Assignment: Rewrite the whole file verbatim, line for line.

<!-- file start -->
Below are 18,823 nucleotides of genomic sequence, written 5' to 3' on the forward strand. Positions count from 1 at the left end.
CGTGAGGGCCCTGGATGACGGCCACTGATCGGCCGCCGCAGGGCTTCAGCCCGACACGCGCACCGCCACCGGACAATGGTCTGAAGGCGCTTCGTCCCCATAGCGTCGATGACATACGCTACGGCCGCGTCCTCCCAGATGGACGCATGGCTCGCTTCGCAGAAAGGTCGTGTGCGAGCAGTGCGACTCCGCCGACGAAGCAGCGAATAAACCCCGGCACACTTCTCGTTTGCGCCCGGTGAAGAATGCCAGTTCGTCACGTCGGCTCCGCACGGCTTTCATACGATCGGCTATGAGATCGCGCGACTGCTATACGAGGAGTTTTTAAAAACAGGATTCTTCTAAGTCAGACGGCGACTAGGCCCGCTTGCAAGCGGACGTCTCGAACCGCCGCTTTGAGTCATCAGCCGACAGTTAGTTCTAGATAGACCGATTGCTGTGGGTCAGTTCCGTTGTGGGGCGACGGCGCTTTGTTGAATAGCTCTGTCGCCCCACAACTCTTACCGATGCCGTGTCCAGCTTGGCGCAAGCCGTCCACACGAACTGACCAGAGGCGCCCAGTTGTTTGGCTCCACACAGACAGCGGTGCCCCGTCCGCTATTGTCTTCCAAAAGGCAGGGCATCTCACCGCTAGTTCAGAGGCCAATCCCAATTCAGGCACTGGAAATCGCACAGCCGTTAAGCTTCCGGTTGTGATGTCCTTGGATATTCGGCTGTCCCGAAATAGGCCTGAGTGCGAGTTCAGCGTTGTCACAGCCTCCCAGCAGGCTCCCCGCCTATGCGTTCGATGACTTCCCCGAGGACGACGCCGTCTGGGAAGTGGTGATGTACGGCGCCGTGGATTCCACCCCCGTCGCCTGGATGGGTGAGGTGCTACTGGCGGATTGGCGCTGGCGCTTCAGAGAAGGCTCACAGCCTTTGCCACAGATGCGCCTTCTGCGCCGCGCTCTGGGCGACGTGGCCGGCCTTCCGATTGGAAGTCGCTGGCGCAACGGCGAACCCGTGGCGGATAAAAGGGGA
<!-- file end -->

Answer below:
Below are 18,823 nucleotides of genomic sequence, written 5' to 3' on the forward strand. Positions count from 1 at the left end.
CGTGAGGGCCCTGGATGACGGCCACTGATCGGCCGCCGCAGGGCTTCAGCCCGACACGCGCACCGCCACCGGACAATGGTCTGAAGGCGCTTCGTCCCCATAGCGTCGATGACATACGCTACGGCCGCGTCCTCCCAGATGGACGCATGGCTCGCTTCGCAGAAAGGTCGTGTGCGAGCAGTGCGACTCCGCCGACGAAGCAGCGAATAAACCCCGGCACACTTCTCGTTTGCGCCCGGTGAAGAATGCCAGTTCGTCACGTCGGCTCCGCACGGCTTTCATACGATCGGCTATGAGATCGCGCGACTGCTATACGAGGAGTTTTTAAAAACAGGATTCTTCTAAGTCAGACGGCGACTAGGCCCGCTTGCAAGCGGACGTCTCGAACCGCCGCTTTGAGTCATCAGCCGACAGTTAGTTCTAGATAGACCGATTGCTGTGGGTCAGTTCCGTTGTGGGGCGACGGCGCTTTGTTGAATAGCTCTGTCGCCCCACAACTCTTACCGATGCCGTGTCCAGCTTGGCGCAAGCCGTCCACACGAACTGACCAGAGGCGCCCAGTTGTTTGGCTCCACACAGACAGCGGTGCCCCGTCCGCTATTGTCTTCCAAAAGGCAGGGCATCTCACCGCTAGTTCAGAGGCCAATCCCAATTCAGGCACTGGAAATCGCACAGCCGTTAAGCTTCCGGTTGTGATGTCCTTGGATATTCGGCTGTCCCGAAATAGGCCTGAGTGCGAGTTCAGCGTTGTCACAGCCTCCCAGCAGGCTCCCCGCCTATGCGTTCGATGACTTCCCCGAGGACGACGCCGTCTGGGAAGTGGTGATGTACGGCGCCGTGGATTCCACCCCCGTCGCCTGGATGGGTGAGGTGCTACTGGCGGATTGGCGCTGGCGCTTCAGAGAAGGCTCACAGCCTTTGCCACAGATGCGCCTTCTGCGCCGCGCTCTGGGCGACGTGGCCGGCCTTCCGATTGGAAGTCGCTGGCGCAACGGCGAACCCGTGGCGGATAAAAGGGGA